This is one of the most frequently non-compliant areas of fire-safety legislation for the vast majority of British businesses. The problems are obvious:

1 - It is logistically difficult to organise a large group of staff to take part in practical extinguisher training.

2 - It is cost restrictive (anywhere from £30 - £120 per head).

3 - Organising practical training for one person (on induction) is even more costly and many trainers have a minimum number of trainees before they will offer their services.

The alternative of a fire-extinguisher training DVD therefore seems more practical. It is certainly more cost effective and much easier to deliver to groups and more particularly single inductees.
Obviously it does not hold the currency of physical hands-on training but compared to what most companies settle for ‘Nothing’ – it is perhaps the best alternative. Factor into this also the ability to get most fire-extinguisher servicing companies to deliver ad hoc and free training when extinguishers are due a discharge / extended service and as a whole this becomes quite a reasonable approach.
So far so good eh? – However simply playing a training DVD would be most unlikely to pass for ‘training’ in a court of law. The trainees could have chosen to watch it and take everything onboard or alternatively daydreamed the time away enjoying the paid break from work. Then there are the trainees who watched it avidly but misunderstood or just plain got it wrong. Training without ‘a test of understanding’ is just not training.
Therefore a fire-extinguisher video training course / DVD should be accompanied by supporting test materials and have a minimum pass mark to prove competency. If you don’t pass you can’t use the extinguishers.

This is an example of just such a DVD 

 

fire extinguisher training
Many businesses recognise the requirement to have portable fire-fighting equipment but the vast majority are untrained or poorly trained. Fire-safety legislation requires that persons who are able to use extinguishers are trained to do so.

When carrying out fire risk assessments we ask ‘Have your staff been trained in the use of extinguishers?’ Nine out of ten answer in the affirmative but when we then test understanding a similar ratio prove to have poor or insufficient knowledge.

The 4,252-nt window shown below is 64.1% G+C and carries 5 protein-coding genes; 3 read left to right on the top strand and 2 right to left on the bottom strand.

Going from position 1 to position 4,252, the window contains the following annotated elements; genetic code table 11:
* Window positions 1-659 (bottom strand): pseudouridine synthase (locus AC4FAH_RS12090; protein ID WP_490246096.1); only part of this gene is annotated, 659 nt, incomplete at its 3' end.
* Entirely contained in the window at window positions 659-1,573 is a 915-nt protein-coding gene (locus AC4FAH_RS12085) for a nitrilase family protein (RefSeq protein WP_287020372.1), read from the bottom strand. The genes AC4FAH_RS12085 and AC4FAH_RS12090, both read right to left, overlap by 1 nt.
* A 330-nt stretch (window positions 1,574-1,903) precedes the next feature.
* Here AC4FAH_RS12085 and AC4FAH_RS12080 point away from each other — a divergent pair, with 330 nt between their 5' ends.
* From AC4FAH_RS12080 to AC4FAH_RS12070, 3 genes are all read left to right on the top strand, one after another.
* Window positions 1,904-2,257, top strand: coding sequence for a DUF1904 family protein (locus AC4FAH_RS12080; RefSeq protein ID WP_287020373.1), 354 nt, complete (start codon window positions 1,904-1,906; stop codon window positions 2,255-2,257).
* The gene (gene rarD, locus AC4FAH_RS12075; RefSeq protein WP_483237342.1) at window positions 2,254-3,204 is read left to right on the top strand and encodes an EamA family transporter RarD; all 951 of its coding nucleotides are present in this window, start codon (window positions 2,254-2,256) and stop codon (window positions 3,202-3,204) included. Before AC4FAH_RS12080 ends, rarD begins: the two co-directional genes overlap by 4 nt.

What people regard as training differs greatly from reading the instructions on the extinguisher through watching a DVD or very often by listening to a quick run through from the extinguisher chap!

As with many aspects of the ‘Fire Safety Order 2005’ just a token gesture towards compliance will hold no water in a court of law. Assuming that the ‘extinguisher chap’ is qualified to train you can be a big mistake. When choosing any fire-safety supplier, whether a service or a training provider, then you must prove due-diligence in your choice of contractor. Government guidelines suggest the easiest proof of due-diligence is via third-party certification schemes such as BAFE or FETA.

Training without any test of knowledge has little value therefore merely playing a DVD to staff would not suffice. Watching a presentation then having to achieve a minimum pass mark on a test afterwards may well be acceptable.

There is however no substitute for the real thing and live, real-time training delivers the best results.

Training cannot be a one-off ‘been there – done that’ experience. It must be re-delivered at appropriate intervals and whenever circumstances change within a workplace.

Fire safety training, like all safety training, is a positive boon to everyone whether they are in the workplace or not. Much like first-aid training it should be taught in schools. A topic covered well in this blog entitled ‘The Importance of First Aid Training’.

If you walked around the corner in a hotel tomorrow to discover a small fire between you and the lift would then be a good time to start learning which of the three available extinguishers to use?